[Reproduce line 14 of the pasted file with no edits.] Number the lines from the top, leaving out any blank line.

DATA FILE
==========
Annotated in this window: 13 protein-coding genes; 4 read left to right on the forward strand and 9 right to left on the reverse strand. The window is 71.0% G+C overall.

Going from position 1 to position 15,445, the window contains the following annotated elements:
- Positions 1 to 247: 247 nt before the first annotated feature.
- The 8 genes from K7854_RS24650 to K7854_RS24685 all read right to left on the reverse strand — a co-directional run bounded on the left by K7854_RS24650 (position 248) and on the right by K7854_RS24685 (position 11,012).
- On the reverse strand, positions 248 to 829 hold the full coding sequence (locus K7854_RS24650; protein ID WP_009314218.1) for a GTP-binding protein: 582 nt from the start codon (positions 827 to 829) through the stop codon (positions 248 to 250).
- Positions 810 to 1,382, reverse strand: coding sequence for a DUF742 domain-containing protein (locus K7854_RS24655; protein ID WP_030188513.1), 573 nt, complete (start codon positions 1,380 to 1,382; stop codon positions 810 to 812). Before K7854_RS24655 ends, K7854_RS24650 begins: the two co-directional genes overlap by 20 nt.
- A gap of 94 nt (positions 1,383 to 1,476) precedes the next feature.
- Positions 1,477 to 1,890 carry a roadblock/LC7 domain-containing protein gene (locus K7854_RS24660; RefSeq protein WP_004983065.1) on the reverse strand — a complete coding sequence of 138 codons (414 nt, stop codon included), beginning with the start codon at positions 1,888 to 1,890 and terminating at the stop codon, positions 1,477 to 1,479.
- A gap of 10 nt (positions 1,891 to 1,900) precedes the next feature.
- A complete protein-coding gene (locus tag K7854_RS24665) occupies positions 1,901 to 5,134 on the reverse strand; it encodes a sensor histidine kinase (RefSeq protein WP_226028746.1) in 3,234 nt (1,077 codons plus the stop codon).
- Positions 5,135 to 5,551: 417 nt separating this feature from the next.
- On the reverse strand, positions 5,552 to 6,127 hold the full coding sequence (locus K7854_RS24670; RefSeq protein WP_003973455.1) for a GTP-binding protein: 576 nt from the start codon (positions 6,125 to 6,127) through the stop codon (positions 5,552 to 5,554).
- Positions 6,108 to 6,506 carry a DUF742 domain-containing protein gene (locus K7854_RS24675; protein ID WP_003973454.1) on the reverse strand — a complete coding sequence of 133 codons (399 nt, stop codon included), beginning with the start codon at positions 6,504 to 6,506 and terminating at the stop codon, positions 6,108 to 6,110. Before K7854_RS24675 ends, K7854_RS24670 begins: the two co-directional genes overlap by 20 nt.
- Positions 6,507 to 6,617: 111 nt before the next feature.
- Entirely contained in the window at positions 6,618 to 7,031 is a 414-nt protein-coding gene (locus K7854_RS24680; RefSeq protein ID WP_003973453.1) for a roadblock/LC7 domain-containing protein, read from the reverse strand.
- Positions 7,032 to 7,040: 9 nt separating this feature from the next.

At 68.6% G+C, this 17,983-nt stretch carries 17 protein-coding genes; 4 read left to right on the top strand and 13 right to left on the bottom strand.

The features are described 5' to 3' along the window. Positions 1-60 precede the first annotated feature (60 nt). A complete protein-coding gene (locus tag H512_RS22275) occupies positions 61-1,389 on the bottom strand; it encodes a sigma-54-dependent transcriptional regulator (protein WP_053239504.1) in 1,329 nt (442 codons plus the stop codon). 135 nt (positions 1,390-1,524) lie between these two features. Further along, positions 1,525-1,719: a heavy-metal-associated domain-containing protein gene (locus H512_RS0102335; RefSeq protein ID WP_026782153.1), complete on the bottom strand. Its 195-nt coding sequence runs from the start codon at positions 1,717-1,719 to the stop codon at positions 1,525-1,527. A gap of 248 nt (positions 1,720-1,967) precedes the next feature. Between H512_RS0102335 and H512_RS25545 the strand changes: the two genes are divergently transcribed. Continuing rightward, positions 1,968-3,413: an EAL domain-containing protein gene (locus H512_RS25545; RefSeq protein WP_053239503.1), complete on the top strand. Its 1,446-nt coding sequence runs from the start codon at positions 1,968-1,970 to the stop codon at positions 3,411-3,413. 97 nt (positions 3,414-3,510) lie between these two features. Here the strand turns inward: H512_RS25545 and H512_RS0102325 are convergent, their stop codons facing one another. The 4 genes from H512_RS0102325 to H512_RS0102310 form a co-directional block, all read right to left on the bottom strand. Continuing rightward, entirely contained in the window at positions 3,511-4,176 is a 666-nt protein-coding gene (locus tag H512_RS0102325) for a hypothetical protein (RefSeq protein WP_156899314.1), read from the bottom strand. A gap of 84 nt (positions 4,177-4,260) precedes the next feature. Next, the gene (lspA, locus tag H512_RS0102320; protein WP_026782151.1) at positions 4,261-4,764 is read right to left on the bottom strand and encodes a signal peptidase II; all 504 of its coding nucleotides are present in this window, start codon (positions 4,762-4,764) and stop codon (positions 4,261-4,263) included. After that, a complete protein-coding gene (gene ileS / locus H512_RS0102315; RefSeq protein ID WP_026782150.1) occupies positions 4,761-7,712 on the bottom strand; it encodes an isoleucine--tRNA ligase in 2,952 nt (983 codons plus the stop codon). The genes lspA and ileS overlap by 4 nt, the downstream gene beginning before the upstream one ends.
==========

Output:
- Positions 6,507 to 6,617: 111 nt before the next feature.